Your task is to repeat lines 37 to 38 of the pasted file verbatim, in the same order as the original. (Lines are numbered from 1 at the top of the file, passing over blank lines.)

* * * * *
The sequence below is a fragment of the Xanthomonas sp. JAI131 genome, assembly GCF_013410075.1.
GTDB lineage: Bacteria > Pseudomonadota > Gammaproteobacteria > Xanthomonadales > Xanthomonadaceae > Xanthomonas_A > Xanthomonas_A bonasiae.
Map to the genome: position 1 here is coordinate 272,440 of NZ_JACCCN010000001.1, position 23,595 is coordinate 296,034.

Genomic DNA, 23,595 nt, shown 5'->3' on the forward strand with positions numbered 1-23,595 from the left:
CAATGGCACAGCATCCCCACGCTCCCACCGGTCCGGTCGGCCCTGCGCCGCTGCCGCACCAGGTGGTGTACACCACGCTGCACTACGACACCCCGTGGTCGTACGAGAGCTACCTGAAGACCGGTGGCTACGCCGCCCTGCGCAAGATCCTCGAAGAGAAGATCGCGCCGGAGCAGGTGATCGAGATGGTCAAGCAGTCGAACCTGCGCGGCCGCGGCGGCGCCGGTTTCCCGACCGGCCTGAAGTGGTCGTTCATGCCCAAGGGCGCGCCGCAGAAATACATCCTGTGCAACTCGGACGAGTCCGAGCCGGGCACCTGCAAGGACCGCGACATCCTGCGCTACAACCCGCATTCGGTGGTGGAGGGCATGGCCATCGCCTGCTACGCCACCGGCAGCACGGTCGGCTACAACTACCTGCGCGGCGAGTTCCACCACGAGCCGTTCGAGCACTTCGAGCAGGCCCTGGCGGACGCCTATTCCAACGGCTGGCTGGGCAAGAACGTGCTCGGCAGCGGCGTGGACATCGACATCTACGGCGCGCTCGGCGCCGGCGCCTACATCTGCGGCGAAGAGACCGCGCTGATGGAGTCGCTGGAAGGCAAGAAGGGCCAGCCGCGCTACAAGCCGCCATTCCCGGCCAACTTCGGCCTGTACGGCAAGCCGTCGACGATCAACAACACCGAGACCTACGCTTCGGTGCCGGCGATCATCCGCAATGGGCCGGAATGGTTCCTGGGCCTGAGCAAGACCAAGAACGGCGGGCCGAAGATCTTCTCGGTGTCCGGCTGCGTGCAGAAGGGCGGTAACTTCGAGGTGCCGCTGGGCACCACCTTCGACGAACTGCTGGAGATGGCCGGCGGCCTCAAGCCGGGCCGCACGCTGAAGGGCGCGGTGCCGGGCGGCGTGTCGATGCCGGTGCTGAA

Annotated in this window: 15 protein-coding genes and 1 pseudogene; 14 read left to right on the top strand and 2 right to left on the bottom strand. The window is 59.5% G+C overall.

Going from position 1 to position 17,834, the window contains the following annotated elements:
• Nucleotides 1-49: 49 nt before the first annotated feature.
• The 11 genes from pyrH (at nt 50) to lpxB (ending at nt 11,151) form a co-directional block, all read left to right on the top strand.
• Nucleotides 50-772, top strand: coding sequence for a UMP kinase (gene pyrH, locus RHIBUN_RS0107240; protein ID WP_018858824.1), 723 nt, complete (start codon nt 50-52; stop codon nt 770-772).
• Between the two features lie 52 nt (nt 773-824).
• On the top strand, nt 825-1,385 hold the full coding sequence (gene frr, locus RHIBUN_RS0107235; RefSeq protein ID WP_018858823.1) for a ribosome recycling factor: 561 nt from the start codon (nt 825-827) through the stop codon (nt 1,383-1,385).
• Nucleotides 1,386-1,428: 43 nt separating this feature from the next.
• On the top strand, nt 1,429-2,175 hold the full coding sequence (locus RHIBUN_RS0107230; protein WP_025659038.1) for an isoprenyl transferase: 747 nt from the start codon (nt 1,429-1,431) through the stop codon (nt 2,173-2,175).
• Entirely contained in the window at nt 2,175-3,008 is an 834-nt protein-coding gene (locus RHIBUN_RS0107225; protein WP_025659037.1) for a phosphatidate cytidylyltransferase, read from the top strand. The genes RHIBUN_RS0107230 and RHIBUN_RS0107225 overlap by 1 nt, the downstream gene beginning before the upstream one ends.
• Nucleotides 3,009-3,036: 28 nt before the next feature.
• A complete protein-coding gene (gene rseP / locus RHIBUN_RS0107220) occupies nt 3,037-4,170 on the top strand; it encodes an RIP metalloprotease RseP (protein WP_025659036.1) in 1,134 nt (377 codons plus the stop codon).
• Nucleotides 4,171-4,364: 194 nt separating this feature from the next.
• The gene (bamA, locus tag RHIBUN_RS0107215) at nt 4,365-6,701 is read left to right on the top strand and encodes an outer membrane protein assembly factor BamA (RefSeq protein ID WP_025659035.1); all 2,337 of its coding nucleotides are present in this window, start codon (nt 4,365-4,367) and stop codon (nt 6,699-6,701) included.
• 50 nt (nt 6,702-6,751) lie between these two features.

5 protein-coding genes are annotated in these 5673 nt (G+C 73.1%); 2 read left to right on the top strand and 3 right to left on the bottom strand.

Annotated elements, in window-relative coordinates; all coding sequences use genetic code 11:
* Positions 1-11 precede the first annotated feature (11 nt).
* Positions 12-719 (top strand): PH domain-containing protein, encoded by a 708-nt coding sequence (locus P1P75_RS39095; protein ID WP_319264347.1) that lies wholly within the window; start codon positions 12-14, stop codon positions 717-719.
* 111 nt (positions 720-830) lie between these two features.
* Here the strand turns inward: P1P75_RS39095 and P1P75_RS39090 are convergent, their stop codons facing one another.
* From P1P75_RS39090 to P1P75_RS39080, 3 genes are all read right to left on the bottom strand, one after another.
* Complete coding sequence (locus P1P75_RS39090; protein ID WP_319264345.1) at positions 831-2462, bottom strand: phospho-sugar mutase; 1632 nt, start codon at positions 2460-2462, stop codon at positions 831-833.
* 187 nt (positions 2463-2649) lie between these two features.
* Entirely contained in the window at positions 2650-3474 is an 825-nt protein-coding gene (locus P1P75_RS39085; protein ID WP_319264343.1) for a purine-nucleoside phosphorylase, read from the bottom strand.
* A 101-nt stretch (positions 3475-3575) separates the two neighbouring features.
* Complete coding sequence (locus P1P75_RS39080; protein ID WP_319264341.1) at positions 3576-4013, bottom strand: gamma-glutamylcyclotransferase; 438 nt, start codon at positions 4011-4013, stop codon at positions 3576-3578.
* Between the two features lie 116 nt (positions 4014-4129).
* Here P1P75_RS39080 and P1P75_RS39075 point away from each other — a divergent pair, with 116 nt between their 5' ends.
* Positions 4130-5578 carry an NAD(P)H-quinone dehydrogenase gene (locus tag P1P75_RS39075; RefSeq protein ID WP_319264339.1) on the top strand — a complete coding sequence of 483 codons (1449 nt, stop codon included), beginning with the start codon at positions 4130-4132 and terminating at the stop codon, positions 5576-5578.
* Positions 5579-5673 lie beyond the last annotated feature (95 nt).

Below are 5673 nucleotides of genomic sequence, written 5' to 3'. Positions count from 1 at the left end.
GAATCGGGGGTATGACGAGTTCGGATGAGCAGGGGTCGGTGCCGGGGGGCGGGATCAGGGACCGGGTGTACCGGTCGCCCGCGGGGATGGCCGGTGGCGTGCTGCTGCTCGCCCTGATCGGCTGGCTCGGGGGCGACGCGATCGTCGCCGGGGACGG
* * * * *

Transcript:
Below are 5673 nucleotides of genomic sequence, written 5' to 3'. Positions count from 1 at the left end.
GAATCGGGGGTATGACGAGTTCGGATGAGCAGGGGTCGGTGCCGGGGGGCGGGATCAGGGACCGGGTGTACCGGTCGCCCGCGGGGATGGCCGGTGGCGTGCTGCTGCTCGCCCTGATCGGCTGGCTCGGGGGCGACGCGATCGTCGCCGGGGACGG